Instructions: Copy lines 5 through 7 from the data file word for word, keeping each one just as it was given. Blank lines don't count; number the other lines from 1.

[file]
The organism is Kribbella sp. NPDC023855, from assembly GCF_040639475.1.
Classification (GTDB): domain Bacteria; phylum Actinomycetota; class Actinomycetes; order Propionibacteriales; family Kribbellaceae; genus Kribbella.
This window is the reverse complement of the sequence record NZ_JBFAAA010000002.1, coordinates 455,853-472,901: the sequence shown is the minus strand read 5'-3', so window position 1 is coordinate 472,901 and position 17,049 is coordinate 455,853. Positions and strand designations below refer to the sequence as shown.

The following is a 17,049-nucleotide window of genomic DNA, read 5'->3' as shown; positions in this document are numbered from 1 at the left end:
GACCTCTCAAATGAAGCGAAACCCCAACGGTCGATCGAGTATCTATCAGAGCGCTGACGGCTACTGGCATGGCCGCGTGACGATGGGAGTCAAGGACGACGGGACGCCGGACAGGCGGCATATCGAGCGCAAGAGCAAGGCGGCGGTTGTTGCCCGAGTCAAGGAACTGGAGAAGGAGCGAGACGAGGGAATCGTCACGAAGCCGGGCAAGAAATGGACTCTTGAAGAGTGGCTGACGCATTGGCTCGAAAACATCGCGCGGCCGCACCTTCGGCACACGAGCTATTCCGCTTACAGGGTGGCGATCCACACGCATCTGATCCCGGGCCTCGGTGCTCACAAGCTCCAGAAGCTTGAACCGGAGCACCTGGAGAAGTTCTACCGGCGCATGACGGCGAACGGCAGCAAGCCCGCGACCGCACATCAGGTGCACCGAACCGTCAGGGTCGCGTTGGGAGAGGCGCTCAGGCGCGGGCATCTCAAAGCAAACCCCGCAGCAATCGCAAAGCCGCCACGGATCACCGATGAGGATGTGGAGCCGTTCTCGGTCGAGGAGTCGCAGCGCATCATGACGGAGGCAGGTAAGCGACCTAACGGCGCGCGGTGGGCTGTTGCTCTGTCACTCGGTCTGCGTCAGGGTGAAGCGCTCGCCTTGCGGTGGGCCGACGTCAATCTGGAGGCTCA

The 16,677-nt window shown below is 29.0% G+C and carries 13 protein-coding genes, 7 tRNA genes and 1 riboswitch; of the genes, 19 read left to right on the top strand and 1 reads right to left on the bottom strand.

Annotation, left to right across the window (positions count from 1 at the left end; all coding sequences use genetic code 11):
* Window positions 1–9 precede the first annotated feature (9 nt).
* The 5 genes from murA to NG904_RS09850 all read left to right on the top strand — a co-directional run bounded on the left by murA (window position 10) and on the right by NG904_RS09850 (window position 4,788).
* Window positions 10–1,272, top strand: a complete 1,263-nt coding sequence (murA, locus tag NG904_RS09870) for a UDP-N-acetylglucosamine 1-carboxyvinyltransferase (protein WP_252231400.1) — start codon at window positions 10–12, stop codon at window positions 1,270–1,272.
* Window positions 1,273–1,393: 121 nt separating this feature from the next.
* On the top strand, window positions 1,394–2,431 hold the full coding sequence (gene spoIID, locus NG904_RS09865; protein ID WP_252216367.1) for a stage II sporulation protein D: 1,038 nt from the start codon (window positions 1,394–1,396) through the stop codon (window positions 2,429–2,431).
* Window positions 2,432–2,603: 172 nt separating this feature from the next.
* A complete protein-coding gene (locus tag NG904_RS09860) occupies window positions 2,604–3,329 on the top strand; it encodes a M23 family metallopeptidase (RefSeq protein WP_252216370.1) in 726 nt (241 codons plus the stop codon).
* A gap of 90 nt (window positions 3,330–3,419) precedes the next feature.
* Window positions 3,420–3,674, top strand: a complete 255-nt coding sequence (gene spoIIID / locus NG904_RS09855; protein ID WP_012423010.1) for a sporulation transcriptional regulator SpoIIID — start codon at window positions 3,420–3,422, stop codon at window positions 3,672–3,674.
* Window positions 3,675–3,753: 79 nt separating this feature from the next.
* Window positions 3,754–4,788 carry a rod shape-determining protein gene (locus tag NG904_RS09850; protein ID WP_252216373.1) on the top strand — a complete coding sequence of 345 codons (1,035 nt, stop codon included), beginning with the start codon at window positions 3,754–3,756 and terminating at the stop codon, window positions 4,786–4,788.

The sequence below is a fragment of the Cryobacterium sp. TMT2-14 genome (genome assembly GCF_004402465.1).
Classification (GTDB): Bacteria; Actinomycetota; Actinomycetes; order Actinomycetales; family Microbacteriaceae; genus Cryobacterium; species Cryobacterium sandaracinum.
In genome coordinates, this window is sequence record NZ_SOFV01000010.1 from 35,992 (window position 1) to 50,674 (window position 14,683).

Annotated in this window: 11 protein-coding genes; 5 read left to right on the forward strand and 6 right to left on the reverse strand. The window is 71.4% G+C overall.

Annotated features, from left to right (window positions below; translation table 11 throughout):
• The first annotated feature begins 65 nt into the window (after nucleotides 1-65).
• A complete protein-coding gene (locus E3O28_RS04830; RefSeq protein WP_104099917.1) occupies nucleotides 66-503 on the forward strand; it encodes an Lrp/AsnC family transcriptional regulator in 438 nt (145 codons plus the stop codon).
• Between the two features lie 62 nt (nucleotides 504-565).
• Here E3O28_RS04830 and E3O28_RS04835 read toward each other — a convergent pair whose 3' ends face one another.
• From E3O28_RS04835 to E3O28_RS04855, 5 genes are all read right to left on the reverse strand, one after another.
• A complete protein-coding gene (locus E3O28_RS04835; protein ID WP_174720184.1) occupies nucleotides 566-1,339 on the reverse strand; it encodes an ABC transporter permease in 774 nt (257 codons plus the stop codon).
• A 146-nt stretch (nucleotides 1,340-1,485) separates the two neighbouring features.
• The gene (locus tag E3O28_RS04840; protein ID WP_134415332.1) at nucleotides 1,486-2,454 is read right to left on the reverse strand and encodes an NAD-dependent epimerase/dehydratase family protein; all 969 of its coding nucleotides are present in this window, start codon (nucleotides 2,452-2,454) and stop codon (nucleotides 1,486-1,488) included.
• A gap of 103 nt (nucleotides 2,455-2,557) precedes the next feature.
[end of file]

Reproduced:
GACCTCTCAAATGAAGCGAAACCCCAACGGTCGATCGAGTATCTATCAGAGCGCTGACGGCTACTGGCATGGCCGCGTGACGATGGGAGTCAAGGACGACGGGACGCCGGACAGGCGGCATATCGAGCGCAAGAGCAAGGCGGCGGTTGTTGCCCGAGTCAAGGAACTGGAGAAGGAGCGAGACGAGGGAATCGTCACGAAGCCGGGCAAGAAATGGACTCTTGAAGAGTGGCTGACGCATTGGCTCGAAAACATCGCGCGGCCGCACCTTCGGCACACGAGCTATTCCGCTTACAGGGTGGCGATCCACACGCATCTGATCCCGGGCCTCGGTGCTCACAAGCTCCAGAAGCTTGAACCGGAGCACCTGGAGAAGTTCTACCGGCGCATGACGGCGAACGGCAGCAAGCCCGCGACCGCACATCAGGTGCACCGAACCGTCAGGGTCGCGTTGGGAGAGGCGCTCAGGCGCGGGCATCTCAAAGCAAACCCCGCAGCAATCGCAAAGCCGCCACGGATCACCGATGAGGATGTGGAGCCGTTCTCGGTCGAGGAGTCGCAGCGCATCATGACGGAGGCAGGTAAGCGACCTAACGGCGCGCGGTGGGCTGTTGCTCTGTCACTCGGTCTGCGTCAGGGTGAAGCGCTCGCCTTGCGGTGGGCCGACGTCAATCTGGAGGCTCA

The 16,677-nt window shown below is 29.0% G+C and carries 13 protein-coding genes, 7 tRNA genes and 1 riboswitch; of the genes, 19 read left to right on the top strand and 1 reads right to left on the bottom strand.

Annotation, left to right across the window (positions count from 1 at the left end; all coding sequences use genetic code 11):